that wouldn’t have happened (and of course we see that it didn’t) because of the primary incompatibility. the constitutive element of individualism being adverse, if not antithetical to the dark feminine, which is to say, everything.

to put it in tweetable terms, they believed they had to hate black women in order to be themselves.

even many of the black women believed it sometimes. (which is also to say that some of the people on the planet believed they themselves were actually other than black women. which was a false and impossible belief about origin. they were all, in their origin, maintenance, and measure of survival more parts black woman than anything else.) it was like saying they were no parts water. (which they must have believed as well. you can see what they did to the water.)

the problematic core construct was that in order to be sane, which is to live in one body, which is to live one lifetime at one time, which is to disconnect from the black simultaneity of the universe, you could and must deny black femininity. and somehow breathe. the fundamental fallacy being (obvious now. obscured at the time.) that there is no separation from the black simultaneity of the universe also known as everything also known as the black feminist pragmatic intergenerational sphere. everything is everything.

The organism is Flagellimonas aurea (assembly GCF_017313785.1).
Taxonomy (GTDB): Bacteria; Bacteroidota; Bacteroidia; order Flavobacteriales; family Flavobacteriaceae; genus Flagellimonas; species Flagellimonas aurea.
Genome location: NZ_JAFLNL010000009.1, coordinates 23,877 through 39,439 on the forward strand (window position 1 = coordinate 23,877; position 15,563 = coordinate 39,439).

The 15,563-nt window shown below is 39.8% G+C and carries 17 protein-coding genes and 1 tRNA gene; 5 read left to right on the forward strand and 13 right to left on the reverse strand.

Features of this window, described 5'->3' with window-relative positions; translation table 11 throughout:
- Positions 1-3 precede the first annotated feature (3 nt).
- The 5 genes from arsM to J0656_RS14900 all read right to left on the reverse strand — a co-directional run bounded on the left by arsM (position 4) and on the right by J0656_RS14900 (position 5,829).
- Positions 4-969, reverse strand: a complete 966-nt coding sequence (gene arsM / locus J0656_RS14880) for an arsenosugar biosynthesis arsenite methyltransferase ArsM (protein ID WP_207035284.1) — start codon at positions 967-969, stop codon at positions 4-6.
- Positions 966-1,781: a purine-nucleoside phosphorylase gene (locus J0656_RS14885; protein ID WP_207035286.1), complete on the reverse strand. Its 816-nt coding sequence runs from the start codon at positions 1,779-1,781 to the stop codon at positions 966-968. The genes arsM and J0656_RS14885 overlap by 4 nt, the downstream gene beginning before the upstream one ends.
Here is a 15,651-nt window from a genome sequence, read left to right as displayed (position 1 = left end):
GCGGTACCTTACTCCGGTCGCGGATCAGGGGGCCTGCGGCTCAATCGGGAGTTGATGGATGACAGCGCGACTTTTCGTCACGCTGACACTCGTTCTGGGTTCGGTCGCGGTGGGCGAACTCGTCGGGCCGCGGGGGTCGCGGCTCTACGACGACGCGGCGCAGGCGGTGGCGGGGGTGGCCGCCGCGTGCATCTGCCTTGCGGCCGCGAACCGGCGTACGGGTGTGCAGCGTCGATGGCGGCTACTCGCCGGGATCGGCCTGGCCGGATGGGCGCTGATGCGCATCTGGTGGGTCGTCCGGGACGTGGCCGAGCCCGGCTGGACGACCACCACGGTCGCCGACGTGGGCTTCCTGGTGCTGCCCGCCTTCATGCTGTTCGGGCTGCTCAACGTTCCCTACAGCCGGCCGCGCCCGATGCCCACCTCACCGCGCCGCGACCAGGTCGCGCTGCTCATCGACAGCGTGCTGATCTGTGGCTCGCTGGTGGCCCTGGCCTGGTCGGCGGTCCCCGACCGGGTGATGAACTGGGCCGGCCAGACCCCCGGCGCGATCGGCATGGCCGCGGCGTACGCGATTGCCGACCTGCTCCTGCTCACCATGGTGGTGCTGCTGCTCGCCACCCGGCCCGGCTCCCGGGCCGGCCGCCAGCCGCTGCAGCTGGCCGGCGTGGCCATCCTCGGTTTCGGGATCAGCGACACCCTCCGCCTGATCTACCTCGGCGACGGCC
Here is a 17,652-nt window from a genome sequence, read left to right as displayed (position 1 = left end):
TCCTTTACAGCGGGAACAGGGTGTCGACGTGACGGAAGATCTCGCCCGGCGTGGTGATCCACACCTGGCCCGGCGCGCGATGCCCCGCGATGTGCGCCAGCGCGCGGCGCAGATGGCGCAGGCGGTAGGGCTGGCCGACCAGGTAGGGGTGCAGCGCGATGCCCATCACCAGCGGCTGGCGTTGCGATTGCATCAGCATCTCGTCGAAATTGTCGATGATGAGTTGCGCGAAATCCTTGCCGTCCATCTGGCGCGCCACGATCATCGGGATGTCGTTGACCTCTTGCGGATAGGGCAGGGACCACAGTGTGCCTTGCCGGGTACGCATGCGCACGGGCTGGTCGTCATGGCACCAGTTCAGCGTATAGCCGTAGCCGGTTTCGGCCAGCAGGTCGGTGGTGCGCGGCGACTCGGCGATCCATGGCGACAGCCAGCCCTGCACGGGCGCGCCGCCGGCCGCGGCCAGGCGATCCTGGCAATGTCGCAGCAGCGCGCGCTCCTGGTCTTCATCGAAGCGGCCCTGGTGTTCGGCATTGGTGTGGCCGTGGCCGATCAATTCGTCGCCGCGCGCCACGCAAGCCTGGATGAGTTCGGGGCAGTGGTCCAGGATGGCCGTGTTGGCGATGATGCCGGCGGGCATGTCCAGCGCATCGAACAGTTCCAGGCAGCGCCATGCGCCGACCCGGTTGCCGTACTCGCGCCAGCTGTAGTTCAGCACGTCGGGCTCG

they thought escaping the dark feminine was the only way to earn breathing room in this life. they were wrong.

you can have breathing and the reality of the radical black porousness of love (aka black feminist metaphysics aka us all of us, us) or you cannot. there is only both or neither. there is no either or. there is no this or that. there is only all.

this was their downfall. they hated the black women who were themselves. a suicidal form of genocide. so that was it. they could only make the planet unbreathable.

Learn more about M Archive.

Narrative Theory and the History of the Novel

The most recent special issue of Poetics Today, “Narrative Theory and the History of the Novel,” edited by Paul Dawson, is now available.

ddpoe_39_1_cover-1[1]What is a novel, how did the genre emerge, and how has it changed throughout history? This special issue addresses these perennial questions by bringing the formalist approach of narrative theory into dialogue with the historical approach of novel studies. It identifies and interrogates the convergences between current scholarship in both fields in order to shed new light on English, French, Danish and American fiction from the seventeenth century to the present.